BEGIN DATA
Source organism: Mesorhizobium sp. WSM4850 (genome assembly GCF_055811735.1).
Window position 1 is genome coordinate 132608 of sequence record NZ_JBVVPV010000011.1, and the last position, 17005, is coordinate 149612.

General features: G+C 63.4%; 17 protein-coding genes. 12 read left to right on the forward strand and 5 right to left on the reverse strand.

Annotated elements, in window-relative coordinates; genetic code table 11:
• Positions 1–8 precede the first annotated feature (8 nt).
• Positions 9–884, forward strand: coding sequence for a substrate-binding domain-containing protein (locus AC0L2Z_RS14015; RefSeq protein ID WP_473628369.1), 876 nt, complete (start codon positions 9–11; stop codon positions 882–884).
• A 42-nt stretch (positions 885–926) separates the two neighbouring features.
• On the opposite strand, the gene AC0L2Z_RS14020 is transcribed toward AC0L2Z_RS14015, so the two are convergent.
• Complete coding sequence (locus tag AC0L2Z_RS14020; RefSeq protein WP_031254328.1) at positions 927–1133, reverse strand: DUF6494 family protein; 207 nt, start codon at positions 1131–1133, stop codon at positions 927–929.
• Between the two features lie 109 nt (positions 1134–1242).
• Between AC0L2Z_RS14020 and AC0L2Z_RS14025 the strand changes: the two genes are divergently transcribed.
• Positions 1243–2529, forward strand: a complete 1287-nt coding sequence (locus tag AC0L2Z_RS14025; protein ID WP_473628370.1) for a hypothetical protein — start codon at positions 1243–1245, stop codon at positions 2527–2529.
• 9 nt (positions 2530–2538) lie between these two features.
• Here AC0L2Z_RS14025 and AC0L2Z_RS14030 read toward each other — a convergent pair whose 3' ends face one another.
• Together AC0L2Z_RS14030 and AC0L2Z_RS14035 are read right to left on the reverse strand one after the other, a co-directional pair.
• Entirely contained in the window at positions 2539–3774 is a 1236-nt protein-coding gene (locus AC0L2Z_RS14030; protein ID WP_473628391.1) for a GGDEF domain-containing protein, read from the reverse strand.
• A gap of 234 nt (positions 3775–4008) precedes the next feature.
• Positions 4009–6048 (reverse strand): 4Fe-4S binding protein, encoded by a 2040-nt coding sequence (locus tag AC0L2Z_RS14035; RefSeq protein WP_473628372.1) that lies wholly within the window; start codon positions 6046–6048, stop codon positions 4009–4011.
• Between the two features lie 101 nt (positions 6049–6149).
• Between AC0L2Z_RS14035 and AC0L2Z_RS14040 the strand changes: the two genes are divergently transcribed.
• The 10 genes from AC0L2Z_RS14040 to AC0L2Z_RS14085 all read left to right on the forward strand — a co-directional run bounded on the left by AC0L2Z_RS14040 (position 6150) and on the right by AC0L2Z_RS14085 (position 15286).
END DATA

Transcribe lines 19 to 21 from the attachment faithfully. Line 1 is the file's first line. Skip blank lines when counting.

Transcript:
• Between the two features lie 101 nt (positions 6049–6149).
• Between AC0L2Z_RS14035 and AC0L2Z_RS14040 the strand changes: the two genes are divergently transcribed.
• The 10 genes from AC0L2Z_RS14040 to AC0L2Z_RS14085 all read left to right on the forward strand — a co-directional run bounded on the left by AC0L2Z_RS14040 (position 6150) and on the right by AC0L2Z_RS14085 (position 15286).